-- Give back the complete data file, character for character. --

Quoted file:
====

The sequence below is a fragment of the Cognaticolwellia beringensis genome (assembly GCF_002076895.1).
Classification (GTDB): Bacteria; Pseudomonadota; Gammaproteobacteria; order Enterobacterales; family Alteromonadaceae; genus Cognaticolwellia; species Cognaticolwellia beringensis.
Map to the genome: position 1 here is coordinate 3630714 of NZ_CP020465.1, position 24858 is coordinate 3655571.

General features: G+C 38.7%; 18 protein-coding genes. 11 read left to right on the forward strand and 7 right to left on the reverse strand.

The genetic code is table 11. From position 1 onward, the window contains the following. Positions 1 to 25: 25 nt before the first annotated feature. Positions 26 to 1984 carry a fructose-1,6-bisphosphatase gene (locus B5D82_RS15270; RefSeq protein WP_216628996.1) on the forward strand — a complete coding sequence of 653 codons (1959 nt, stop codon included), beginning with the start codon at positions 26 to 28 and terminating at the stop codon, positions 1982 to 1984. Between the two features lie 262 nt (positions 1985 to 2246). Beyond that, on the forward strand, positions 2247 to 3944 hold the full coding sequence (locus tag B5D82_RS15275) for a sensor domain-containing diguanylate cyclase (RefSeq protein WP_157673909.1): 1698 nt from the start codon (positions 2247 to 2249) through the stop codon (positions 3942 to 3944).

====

The sequence below is a fragment of the Cognaticolwellia beringensis genome (assembly GCF_002076895.1).
Classification (GTDB): Bacteria; Pseudomonadota; Gammaproteobacteria; order Enterobacterales; family Alteromonadaceae; genus Cognaticolwellia; species Cognaticolwellia beringensis.
Map to the genome: position 1 here is coordinate 3630714 of NZ_CP020465.1, position 24858 is coordinate 3655571.

General features: G+C 38.7%; 18 protein-coding genes. 11 read left to right on the forward strand and 7 right to left on the reverse strand.

The genetic code is table 11. From position 1 onward, the window contains the following. Positions 1 to 25: 25 nt before the first annotated feature. Positions 26 to 1984 carry a fructose-1,6-bisphosphatase gene (locus B5D82_RS15270; RefSeq protein WP_216628996.1) on the forward strand — a complete coding sequence of 653 codons (1959 nt, stop codon included), beginning with the start codon at positions 26 to 28 and terminating at the stop codon, positions 1982 to 1984. Between the two features lie 262 nt (positions 1985 to 2246). Beyond that, on the forward strand, positions 2247 to 3944 hold the full coding sequence (locus tag B5D82_RS15275) for a sensor domain-containing diguanylate cyclase (RefSeq protein WP_157673909.1): 1698 nt from the start codon (positions 2247 to 2249) through the stop codon (positions 3942 to 3944).